Below you will find a routine, I found on YouTube. The video is some gal who decided to do a lip-sync of Patsy Cline's "She's Got You" from 1962. She memorized and learned all the sounds (including stops and starts of the song) and she added a very cool routine that just followed the words in the song and added some gesturers which made the whole thing come together in a perfectly formed flow.

    Now, remember, the video(s) you're watching on this page are just examples. Imagine the possibilities. Now, that's not to say that you can't do a routine like the one(s) on this page, but the example(s) on this page are just meant to entice your imagination.


    Below you will find a routine, I found on YouTube. The video is some gal who decided to do a lip-sync of Jeanie C. Riley's "HarperValley PTA" from 1968. She memorized and learned all the sounds (including stops and starts of the song) and she just sang to the audience, threw in a couple gesturers in and just in general treated the song as if it were her own.




    Below you will find a routine, I found on YouTube. The video is 3 gals who decided to do a lip-sync of The Angels' and "My Boyfriend's Back" from 1963. They memorized and learned all the sounds (including stops and starts of the song) and they added some in-place steps and gesturers and just in general treated the song as if it were their own.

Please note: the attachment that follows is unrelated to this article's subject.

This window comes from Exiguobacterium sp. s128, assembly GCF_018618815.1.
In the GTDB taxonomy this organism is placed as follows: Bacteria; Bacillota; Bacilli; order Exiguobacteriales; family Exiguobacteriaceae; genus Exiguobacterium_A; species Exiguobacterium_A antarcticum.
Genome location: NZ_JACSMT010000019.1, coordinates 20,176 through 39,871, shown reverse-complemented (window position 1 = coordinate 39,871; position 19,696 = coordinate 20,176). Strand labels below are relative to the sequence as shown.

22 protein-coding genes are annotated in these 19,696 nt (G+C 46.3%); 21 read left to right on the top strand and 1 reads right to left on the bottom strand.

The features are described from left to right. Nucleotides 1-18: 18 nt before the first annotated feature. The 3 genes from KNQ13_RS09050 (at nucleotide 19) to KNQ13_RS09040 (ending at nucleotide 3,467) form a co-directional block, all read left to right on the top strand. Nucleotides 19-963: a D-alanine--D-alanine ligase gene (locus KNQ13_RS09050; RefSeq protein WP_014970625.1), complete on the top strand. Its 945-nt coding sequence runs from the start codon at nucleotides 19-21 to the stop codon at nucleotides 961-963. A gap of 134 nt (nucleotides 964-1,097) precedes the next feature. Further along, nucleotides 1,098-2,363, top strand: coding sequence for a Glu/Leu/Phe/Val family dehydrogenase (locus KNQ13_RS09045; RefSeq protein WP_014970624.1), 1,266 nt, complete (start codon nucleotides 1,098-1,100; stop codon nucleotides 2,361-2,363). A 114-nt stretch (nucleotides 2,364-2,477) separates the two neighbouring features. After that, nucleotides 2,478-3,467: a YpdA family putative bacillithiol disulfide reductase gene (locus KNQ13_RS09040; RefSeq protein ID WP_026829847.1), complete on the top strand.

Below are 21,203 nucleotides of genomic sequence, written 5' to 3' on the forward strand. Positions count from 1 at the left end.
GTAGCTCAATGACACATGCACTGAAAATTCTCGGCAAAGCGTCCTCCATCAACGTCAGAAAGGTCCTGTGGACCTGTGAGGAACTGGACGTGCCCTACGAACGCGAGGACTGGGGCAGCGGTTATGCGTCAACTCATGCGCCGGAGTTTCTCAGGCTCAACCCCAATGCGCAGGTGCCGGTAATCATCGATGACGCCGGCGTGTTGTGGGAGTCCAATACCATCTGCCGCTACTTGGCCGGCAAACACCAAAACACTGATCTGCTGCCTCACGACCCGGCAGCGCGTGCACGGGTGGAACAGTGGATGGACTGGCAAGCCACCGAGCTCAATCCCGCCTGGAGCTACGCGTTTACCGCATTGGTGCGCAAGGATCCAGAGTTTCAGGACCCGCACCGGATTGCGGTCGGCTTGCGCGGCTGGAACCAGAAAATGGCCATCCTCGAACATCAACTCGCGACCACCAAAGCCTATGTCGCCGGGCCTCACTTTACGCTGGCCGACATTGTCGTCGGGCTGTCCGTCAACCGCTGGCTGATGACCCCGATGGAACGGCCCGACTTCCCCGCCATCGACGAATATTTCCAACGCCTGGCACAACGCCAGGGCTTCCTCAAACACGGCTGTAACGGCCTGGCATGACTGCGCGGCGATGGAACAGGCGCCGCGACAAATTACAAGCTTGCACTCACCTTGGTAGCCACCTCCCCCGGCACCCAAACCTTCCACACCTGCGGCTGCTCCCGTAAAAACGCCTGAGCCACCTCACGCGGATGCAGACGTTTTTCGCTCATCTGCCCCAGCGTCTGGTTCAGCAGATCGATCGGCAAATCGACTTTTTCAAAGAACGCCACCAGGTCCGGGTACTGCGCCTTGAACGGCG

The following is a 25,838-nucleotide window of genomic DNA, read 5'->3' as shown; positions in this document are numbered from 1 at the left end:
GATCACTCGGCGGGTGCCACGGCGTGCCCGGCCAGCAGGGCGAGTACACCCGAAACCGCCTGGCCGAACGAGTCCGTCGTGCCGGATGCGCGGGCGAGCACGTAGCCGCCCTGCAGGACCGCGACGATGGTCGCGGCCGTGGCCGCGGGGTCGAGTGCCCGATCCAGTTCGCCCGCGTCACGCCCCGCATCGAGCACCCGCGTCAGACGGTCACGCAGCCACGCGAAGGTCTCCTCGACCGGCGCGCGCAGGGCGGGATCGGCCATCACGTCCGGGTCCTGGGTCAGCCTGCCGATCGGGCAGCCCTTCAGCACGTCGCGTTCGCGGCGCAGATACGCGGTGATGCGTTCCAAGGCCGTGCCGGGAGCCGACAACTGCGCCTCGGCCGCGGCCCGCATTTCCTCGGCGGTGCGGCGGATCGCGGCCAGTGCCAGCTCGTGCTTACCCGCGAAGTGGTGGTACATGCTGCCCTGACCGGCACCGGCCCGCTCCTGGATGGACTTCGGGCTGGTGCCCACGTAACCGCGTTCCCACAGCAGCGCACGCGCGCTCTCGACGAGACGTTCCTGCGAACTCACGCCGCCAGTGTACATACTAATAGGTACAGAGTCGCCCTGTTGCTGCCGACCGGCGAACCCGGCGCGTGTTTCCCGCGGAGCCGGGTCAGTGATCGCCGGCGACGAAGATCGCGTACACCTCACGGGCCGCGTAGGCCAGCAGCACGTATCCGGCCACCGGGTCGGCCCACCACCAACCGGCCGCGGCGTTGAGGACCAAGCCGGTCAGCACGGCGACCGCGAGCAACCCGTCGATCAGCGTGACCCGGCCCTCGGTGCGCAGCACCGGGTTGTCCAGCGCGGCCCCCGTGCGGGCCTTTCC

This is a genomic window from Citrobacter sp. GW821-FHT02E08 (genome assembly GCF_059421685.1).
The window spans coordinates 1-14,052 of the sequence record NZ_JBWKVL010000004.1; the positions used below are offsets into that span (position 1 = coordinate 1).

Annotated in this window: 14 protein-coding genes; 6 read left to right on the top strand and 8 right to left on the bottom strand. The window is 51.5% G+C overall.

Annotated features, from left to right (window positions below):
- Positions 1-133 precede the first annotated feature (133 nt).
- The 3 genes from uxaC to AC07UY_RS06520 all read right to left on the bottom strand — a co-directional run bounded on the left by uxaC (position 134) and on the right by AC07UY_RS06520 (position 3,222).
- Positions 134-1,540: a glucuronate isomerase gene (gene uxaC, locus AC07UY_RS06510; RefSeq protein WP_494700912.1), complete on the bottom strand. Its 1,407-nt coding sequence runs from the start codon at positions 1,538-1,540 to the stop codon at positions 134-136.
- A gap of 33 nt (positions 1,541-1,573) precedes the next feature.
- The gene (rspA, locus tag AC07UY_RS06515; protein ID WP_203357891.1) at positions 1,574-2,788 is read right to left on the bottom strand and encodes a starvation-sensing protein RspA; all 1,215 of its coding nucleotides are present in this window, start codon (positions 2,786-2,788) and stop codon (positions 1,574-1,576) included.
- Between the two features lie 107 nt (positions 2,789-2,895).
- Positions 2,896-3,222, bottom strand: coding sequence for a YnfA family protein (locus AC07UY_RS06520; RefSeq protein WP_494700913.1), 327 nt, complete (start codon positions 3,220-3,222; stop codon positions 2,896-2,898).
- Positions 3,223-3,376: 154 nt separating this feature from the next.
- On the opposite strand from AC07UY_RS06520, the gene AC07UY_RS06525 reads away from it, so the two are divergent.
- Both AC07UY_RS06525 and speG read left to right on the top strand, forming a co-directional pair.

Now, remember, the video(s) you're watching on this page are just examples. Imagine the possibilities. Now, that's not to say that you can't do a routine like the one(s) on this page, but the example(s) on this page are just meant to entice your imagination.

    Below you will find a routine, I found on YouTube. The video is a guy and his dad doing a lip-sync of The Sahngri-las' and "Leader Of The Pack" from 1965. He memorized and learned all the sounds (including stops and starts of the song for the back-up singer[s]) and he added some in-place steps and gesturers and just in general treated the song as if it was his own (with NO lead singer?) and to make matters worse, there's a false start at the beginning..








    Below you will find a routine, I found on YouTube. The video appears to be 3 gals, but I think it's actually 3 guys doing a lip-sync of Aretha Franklin's "Respect" from 1967. They seemed to have memorized and learned all the sounds (including stops and starts of the song [ for the most part] ) and have even added some in-place steps and gesturers and just in general treated the song as if it were their own. Additionally it seems to take a couple of additional seconds to get started.


    Now, remember, the video(s) you're watching on this page are just examples. Imagine the possibilities. Now, that's not to say that you can't do a routine like the one(s) on this page, but the example(s) on this page are just meant to entice your imagination.

    Below you will find a routine, I found on YouTube. The video is some girl who decided to do a lip-sync of Roger Miller's "King Of The Road" from 1965. She memorized and learned all the sounds (including stops and starts of the song) and she even added some in-place steps and gesturers and just told the story and in general treated the song as if it were her own.